In 1983, the first refuge was born in Keating’s backyard and quickly expanded. The refuge soon outgrew its location, and Keating moved to accommodate the increasing number of rescues. Then in 1993, he moved to the Maine/New Hampshire border and founded Loki Clan Wolf Refuge.

Keating’s work at Loki Clan has spanned almost two decades.  There is rarely a day that Keating leaves the site, and every animal is socialized by him.  It is not just the care and protection of the animals that he ensures, but their deep bonds with people.  It goes without question that wolves and wolfdogs are his lifelong dedication, and their bonds to people are often owed to him.


For More Information


The Refuge for Unwanted Wolves and Wolfdogs in Chatham


For those interested in learning about, protecting, and supporting the conservation of
wolves and wildlife worldwide, the following links have been provided.  

WOLF INFORMATIONNational Geographic
Wolf General Info

Wolf Dunn
Info on Hybrid Wolves/Wolfdogs

International Wolf Center
Wolfdog Info and Myths

Reintroduction Wolves Yellowstone

Widlife News
Slaughter Yellowstone Wolves

Defenders of Wildlife
Conservation Wolves Alaska

Defenders of Wildlife
Aerial Hunting Wolves Alaska

The Humane Society of the United States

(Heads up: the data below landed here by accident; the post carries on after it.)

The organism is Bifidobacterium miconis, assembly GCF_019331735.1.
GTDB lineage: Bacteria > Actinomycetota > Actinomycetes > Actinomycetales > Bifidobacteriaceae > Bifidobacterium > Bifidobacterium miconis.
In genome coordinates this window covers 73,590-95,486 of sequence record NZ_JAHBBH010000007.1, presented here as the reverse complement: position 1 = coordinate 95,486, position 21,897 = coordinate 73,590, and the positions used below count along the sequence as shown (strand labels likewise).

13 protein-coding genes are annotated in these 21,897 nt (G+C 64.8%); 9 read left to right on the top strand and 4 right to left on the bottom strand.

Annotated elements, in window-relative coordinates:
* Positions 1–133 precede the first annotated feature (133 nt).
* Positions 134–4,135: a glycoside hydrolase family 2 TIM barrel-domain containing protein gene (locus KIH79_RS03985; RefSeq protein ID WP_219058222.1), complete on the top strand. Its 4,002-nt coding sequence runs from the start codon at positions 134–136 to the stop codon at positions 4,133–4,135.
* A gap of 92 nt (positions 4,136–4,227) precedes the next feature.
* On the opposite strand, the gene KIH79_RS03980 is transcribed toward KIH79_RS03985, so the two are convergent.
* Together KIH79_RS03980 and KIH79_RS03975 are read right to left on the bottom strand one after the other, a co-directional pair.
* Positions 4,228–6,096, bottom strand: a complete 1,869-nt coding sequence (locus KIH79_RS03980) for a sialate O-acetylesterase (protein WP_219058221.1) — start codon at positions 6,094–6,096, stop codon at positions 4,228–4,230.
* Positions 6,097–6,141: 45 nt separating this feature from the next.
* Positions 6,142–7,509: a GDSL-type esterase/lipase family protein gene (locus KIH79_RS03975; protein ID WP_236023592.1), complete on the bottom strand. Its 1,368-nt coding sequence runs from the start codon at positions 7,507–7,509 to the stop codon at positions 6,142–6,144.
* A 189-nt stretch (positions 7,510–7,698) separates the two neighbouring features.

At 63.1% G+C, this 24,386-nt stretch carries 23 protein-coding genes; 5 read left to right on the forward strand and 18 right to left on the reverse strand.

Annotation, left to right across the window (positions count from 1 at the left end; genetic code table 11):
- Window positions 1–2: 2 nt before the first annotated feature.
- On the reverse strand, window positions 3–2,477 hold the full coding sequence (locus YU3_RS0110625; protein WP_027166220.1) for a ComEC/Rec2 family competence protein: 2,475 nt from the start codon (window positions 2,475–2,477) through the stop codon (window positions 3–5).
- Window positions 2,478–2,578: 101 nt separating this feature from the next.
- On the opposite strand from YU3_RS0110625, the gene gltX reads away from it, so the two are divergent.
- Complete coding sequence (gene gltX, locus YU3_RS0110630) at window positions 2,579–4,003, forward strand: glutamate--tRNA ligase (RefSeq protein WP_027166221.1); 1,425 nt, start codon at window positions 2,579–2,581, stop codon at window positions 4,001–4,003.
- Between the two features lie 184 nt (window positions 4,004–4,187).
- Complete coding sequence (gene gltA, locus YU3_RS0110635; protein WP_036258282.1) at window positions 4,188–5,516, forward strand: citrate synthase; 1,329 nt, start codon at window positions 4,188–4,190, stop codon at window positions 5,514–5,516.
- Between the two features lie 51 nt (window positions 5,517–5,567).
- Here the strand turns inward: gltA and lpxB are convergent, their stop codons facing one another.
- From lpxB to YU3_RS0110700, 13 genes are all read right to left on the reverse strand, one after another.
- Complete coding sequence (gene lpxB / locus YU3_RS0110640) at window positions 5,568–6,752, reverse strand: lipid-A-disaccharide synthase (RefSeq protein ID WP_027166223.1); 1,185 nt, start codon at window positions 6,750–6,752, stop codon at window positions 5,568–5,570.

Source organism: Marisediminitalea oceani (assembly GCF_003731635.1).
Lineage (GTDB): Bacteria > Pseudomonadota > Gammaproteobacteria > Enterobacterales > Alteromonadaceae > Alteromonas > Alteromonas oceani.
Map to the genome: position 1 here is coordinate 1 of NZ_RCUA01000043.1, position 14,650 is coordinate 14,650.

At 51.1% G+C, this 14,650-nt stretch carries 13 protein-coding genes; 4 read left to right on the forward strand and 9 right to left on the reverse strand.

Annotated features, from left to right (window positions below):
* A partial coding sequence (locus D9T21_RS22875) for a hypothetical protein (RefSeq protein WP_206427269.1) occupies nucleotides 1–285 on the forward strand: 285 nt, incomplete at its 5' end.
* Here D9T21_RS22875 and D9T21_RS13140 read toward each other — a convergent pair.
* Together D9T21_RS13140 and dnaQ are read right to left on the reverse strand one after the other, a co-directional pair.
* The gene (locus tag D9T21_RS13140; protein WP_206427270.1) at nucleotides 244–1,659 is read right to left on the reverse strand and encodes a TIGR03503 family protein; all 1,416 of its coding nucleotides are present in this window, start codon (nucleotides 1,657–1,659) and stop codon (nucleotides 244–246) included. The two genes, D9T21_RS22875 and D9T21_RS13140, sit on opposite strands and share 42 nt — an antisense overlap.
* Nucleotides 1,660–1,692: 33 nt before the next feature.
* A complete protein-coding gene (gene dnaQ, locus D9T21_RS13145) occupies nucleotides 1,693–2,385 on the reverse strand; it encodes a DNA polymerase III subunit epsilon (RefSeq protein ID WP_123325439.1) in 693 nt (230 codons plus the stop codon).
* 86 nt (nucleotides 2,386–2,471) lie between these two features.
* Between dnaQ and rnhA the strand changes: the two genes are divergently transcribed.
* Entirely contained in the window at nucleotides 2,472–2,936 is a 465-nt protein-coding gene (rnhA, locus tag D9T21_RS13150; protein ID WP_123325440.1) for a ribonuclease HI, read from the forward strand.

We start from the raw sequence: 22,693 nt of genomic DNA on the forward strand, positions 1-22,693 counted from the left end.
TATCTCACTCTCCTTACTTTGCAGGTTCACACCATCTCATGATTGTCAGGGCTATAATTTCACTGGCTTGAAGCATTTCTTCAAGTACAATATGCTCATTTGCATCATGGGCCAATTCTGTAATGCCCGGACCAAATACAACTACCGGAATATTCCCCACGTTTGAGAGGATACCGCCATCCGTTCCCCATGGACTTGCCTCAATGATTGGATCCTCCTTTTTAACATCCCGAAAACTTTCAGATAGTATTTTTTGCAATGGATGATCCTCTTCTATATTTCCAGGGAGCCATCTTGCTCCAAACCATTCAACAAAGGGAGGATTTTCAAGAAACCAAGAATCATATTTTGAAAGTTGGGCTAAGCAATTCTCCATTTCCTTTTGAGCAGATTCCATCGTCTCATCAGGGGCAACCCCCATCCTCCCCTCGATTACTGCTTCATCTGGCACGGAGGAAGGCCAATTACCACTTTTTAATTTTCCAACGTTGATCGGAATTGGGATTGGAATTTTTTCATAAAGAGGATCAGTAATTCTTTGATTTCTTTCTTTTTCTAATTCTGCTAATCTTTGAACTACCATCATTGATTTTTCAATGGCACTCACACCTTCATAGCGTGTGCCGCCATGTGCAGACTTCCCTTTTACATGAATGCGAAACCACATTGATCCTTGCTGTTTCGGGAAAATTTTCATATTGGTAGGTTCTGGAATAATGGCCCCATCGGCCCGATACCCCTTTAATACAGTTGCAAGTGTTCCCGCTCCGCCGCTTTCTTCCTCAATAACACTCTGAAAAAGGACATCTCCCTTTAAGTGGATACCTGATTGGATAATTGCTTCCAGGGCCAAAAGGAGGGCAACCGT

Aerial Hunting Wolves Alaska


Asian Elephant Art Conservation Project

Association for Parrot C.A.R.E

Big Life Foundation

Defenders of Wildlife

The Elephant Sanctuary in Tennessee

Heavenly Huskies

In-Sync Exotics Wildlife Rescue

Lions Tigers & Bears

Lockwood Animal Rescue Center

Lupine® Collars and Leads

RedGate Farm Rescue

Save Japan Dolphins

Soar Private Air

The Wild Animal Sanctuary

Wolf Sanctuary:  Wolf and Wolfdog Rescue

Thanks to the following organizations who have donated their time and work to make this website available and support wildlife conservation.

Art Director

Dean Chamberlain
Producer / Production Art

Project Manager/Copywriter/Photographer

Drew Frankel

Kick-Off Developers

Rebecca Chamian Ribaudo
Copy Editor

Josh Mead
Website Maintenance

Special thanks to Jim Alberty, Scott Badger, Myrtle Clapp, Dan, Andrzej Polakiewicz (NBC), and VisionCourse



Please click on the following links to download .pdfs of past issues of the Loki Clan newsletter. To receive the newsletter, please register on the home page.

Feb. 2013 - Newsletter  
Nov. 2012 - Newsletter  
May 2012 - Newsletter  
Oct. 2011 - Newsletter  
March 2011 - Newsletter  
Sept. 2010 - Newsletter  
April 2010 - Newsletter  
Sept. 2009 - Newsletter  
April 2009 - Newsletter   download


On the 2nd Saturday of every month, from June through October, there will be a
fence party. This is an opportunity to volunteer at the refuge, building enclosures
and also helping with work. Please come any time after 9am and in the event of
rain, the fence party may be rescheduled to the following Sunday. The new dates
will be posted to the website and may also be obtained by emailing the refuge

The following are the dates for the 2013 fence parties. Please call 603-662-5818 or email lokiclan@gmail.com with further questions:

June 8th
July 13th
August 10th
September 14th
October 12th


We would like to express our sincere appreciation to Fox23's Your Hometown for the Loki Clan segment. Our special thanks to General Manager Tom Mac Arthur, Production Manager Barry Dodd, Producer/Editor Derek Kimball and Producer/Editor and Host Amie E. Marzen.

Loki Clan Wolf Refuge PSA (YouTube link)

Loki Clan Wolf Refuge Your Hometown Segment (YouTube link)